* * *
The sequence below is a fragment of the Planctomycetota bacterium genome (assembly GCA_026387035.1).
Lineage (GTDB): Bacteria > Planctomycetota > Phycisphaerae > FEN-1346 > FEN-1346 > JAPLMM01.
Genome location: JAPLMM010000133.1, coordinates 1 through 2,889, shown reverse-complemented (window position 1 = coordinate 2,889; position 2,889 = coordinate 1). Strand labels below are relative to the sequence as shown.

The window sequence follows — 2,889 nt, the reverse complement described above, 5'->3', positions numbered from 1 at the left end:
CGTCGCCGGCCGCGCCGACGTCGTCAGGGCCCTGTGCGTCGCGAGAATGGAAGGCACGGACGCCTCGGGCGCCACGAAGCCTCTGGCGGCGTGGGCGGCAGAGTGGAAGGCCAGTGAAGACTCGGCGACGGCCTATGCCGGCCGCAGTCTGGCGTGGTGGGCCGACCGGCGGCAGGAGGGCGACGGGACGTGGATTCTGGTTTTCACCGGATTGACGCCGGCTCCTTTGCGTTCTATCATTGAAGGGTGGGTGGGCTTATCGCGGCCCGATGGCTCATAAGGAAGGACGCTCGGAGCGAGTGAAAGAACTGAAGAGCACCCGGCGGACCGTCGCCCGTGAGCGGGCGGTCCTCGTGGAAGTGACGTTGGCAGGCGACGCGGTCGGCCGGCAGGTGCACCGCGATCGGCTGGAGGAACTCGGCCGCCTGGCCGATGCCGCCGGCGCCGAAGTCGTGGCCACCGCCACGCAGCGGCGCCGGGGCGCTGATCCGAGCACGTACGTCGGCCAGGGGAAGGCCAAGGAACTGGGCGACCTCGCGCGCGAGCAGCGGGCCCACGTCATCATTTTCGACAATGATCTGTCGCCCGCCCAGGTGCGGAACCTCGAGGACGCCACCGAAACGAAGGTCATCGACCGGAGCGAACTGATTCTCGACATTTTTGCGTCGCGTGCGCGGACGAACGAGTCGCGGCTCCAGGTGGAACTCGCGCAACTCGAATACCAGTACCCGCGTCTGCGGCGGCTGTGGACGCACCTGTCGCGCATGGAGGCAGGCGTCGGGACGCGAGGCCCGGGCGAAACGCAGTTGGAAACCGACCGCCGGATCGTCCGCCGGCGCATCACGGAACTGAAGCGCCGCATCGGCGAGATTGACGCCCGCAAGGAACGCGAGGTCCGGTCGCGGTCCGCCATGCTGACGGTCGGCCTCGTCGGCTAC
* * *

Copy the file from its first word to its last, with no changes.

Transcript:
The sequence below is a fragment of the Planctomycetota bacterium genome (assembly GCA_026387035.1).
Lineage (GTDB): Bacteria > Planctomycetota > Phycisphaerae > FEN-1346 > FEN-1346 > JAPLMM01.
Genome location: JAPLMM010000133.1, coordinates 1 through 2,889, shown reverse-complemented (window position 1 = coordinate 2,889; position 2,889 = coordinate 1). Strand labels below are relative to the sequence as shown.

The window sequence follows — 2,889 nt, the reverse complement described above, 5'->3', positions numbered from 1 at the left end:
CGTCGCCGGCCGCGCCGACGTCGTCAGGGCCCTGTGCGTCGCGAGAATGGAAGGCACGGACGCCTCGGGCGCCACGAAGCCTCTGGCGGCGTGGGCGGCAGAGTGGAAGGCCAGTGAAGACTCGGCGACGGCCTATGCCGGCCGCAGTCTGGCGTGGTGGGCCGACCGGCGGCAGGAGGGCGACGGGACGTGGATTCTGGTTTTCACCGGATTGACGCCGGCTCCTTTGCGTTCTATCATTGAAGGGTGGGTGGGCTTATCGCGGCCCGATGGCTCATAAGGAAGGACGCTCGGAGCGAGTGAAAGAACTGAAGAGCACCCGGCGGACCGTCGCCCGTGAGCGGGCGGTCCTCGTGGAAGTGACGTTGGCAGGCGACGCGGTCGGCCGGCAGGTGCACCGCGATCGGCTGGAGGAACTCGGCCGCCTGGCCGATGCCGCCGGCGCCGAAGTCGTGGCCACCGCCACGCAGCGGCGCCGGGGCGCTGATCCGAGCACGTACGTCGGCCAGGGGAAGGCCAAGGAACTGGGCGACCTCGCGCGCGAGCAGCGGGCCCACGTCATCATTTTCGACAATGATCTGTCGCCCGCCCAGGTGCGGAACCTCGAGGACGCCACCGAAACGAAGGTCATCGACCGGAGCGAACTGATTCTCGACATTTTTGCGTCGCGTGCGCGGACGAACGAGTCGCGGCTCCAGGTGGAACTCGCGCAACTCGAATACCAGTACCCGCGTCTGCGGCGGCTGTGGACGCACCTGTCGCGCATGGAGGCAGGCGTCGGGACGCGAGGCCCGGGCGAAACGCAGTTGGAAACCGACCGCCGGATCGTCCGCCGGCGCATCACGGAACTGAAGCGCCGCATCGGCGAGATTGACGCCCGCAAGGAACGCGAGGTCCGGTCGCGGTCCGCCATGCTGACGGTCGGCCTCGTCGGCTAC